A very important key to keep your body strong. Strong people are fit and energetic. Make a plan to put on your walking shoes and get outside everyday. When I do that I am successful at walking at least 5 times a week.

Drink Tea

Green, white, or black. So soothing during the chilly days of fall and full of plant-based phytochemicals that enhance health and maybe are even protective against heart disease, bad breath, and osteoporosis.

Take Care of Yourself

Eat well and be well. You deserve to be in peak condition when the cold and flu season hits. The kitchen, and all the wondrous ingredients we have access to, used for creating a delicious meal is the best place to start.…

Halloween Supper Tips

Forget the hotdogs cut to look like squid or wrapped in crescent roll dough to look like mummys. Make dinner tonight with lots of nutritious bang for the buck and then you might not feel so bad when they fall into bed with a belly full of Snickers and without brushing their teeth.

What my kids need tonight is more nutrition than hotdogs can offer. Here are my trick-or-treat dinner solutions:

1. Have dinner ready earlier than usual. I plan to eat around 5:00 pm. Trick or treat starts at 6:00 in our world and there is always a little pre-trick or treat costume comparison with the neighborhood kids. Maybe I’ll feed them at 4:30.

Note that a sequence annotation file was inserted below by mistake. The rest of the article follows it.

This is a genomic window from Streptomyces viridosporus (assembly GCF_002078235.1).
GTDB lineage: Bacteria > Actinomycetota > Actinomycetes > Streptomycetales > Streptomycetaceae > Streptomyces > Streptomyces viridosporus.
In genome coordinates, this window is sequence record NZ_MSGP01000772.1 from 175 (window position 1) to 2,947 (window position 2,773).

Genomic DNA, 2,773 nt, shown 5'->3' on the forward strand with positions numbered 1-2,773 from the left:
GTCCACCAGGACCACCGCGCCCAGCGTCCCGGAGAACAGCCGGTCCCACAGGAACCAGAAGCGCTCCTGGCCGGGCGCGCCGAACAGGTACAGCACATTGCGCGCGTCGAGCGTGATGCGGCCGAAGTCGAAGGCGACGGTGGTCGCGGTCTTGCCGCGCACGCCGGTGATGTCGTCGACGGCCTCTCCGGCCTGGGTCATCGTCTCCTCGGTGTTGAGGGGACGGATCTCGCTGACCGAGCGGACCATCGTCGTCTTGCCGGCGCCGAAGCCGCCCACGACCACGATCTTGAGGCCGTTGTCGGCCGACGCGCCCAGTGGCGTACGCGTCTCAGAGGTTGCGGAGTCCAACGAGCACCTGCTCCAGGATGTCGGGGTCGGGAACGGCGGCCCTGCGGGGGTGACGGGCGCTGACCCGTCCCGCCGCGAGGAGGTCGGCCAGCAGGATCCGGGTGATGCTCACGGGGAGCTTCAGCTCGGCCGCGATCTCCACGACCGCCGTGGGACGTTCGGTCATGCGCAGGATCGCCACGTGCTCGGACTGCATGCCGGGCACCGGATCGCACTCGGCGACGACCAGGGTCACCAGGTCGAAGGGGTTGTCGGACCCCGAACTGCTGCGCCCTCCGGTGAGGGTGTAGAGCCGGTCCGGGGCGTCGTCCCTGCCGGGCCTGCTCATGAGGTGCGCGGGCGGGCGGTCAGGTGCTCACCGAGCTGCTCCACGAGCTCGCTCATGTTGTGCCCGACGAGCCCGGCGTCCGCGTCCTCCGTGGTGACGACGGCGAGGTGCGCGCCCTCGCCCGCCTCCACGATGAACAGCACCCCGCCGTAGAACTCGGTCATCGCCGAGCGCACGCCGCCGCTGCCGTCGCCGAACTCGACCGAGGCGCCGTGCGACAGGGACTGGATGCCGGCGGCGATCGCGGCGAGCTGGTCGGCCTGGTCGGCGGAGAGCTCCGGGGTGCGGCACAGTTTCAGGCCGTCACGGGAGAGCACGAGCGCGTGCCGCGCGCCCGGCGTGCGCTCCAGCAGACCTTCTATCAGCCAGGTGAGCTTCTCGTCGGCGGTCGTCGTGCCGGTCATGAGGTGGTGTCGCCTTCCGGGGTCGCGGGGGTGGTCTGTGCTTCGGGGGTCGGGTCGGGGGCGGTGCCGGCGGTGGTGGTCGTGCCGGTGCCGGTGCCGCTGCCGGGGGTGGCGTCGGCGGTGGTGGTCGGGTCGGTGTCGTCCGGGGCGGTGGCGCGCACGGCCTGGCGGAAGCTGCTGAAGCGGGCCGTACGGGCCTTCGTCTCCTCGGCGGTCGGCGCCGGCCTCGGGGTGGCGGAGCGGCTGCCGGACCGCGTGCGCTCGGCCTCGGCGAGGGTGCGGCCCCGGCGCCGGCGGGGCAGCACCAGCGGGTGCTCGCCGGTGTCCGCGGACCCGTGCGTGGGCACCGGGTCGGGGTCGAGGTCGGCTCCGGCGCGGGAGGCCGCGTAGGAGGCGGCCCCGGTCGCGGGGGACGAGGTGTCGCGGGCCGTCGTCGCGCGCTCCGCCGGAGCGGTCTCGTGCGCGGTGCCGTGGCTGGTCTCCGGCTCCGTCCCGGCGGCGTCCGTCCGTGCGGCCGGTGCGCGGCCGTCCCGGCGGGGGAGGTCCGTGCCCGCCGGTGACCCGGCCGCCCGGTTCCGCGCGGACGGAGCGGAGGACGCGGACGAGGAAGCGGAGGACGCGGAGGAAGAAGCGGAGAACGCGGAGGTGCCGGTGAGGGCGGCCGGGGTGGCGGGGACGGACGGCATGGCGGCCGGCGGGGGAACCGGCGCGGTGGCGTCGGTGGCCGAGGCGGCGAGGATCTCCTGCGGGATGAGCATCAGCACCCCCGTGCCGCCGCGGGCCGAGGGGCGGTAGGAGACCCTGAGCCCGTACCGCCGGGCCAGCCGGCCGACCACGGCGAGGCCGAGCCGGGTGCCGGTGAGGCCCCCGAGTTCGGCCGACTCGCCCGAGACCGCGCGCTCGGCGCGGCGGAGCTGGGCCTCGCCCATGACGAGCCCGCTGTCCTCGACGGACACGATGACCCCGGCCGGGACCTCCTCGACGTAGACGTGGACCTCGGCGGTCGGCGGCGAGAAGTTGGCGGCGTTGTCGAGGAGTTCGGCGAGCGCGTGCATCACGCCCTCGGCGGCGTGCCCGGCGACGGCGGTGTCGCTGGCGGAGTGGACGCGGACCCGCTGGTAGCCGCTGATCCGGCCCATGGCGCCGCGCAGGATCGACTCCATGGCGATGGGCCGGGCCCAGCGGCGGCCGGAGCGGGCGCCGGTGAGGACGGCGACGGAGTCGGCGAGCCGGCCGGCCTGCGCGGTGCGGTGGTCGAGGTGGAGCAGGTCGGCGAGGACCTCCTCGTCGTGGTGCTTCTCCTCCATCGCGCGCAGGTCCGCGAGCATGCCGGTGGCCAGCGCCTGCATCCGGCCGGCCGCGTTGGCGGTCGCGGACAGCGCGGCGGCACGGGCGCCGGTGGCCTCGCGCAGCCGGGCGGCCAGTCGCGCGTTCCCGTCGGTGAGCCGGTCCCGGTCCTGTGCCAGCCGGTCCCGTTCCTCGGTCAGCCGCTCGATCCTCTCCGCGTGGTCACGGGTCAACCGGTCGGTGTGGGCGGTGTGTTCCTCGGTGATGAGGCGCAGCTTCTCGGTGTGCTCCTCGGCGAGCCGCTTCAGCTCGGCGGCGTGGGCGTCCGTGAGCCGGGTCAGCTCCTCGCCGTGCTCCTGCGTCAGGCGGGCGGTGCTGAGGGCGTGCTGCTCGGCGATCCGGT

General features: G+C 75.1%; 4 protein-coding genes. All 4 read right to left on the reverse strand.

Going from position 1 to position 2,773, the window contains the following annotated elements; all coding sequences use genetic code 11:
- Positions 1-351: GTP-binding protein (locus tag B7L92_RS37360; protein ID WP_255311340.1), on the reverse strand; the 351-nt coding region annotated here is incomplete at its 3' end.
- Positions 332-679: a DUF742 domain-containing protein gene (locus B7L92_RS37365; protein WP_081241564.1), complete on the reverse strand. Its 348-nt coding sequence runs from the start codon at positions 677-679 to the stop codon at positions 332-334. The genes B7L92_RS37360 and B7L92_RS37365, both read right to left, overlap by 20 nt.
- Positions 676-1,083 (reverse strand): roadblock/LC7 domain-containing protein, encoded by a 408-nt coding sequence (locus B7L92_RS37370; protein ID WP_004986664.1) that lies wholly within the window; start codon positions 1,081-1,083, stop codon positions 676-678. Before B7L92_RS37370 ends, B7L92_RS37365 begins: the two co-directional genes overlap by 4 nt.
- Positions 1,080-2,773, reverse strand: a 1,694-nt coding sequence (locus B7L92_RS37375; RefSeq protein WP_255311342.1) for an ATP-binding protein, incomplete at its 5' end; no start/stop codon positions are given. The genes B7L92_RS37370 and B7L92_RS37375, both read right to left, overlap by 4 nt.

2. Plan a good source of lean protein – chicken, fish, legumes, turkey breast – and make the kids eat a lot of it. We’re having leftover lentil soup from Tuesday night.

3. Hydrate the kids with about 8 – 10 ounces of low-fat milk or water. Make them use the bathroom before you head out. Don’t let them say, “I don’t have to go”, or else you might be saying “trick-or-treat and can Johnny use your bathroom”?

4. Offer some good sources of fiber, preferably vegetable oriented. I’m making some dip with fresh veggies – carrots, cucumber, and cauliflower pieces. Whole-wheat bread with butter would work well too.

5. Avoid a high-salt, overly processed meal. If you’re night is going to be anything like mine, there will be plently of salt and sugar over the next 24 hours. Candy, chips, and sodas are sure to appear at our neighborhood get together, especially since it’s Friday.…

Bones of Our Supper Menus

Creating a basic weekly outline for supper helps me with my grocery shopping, because my secret to being an active cook, and not a food assembler, is having ingredients in the house. When I think of our upcoming week in terms of these “bones”, I end up cooking meals with more variety. I particularly enjoy Sundays, making an extended amount of time in my kitchen to try or develop a new recipe and perhaps even bake a seasonal dessert. I love the word supper. It’s super! To me, dinner is that meal served on Sunday afternoon.

Monday – Pasta Feast

Tuesday – Legume Creation

Wednesday – Meat/Poultry Night

Thursday – Soup or Fish Extravaganza

Friday – Pizza (mostly homemade, sometimes delivery)

Saturday – Market and evening activities dictate (have I been to a farm market or our city fresh market? Is a babysitter coming? Can we grill out? )

Sunday – New Recipe and Dessert …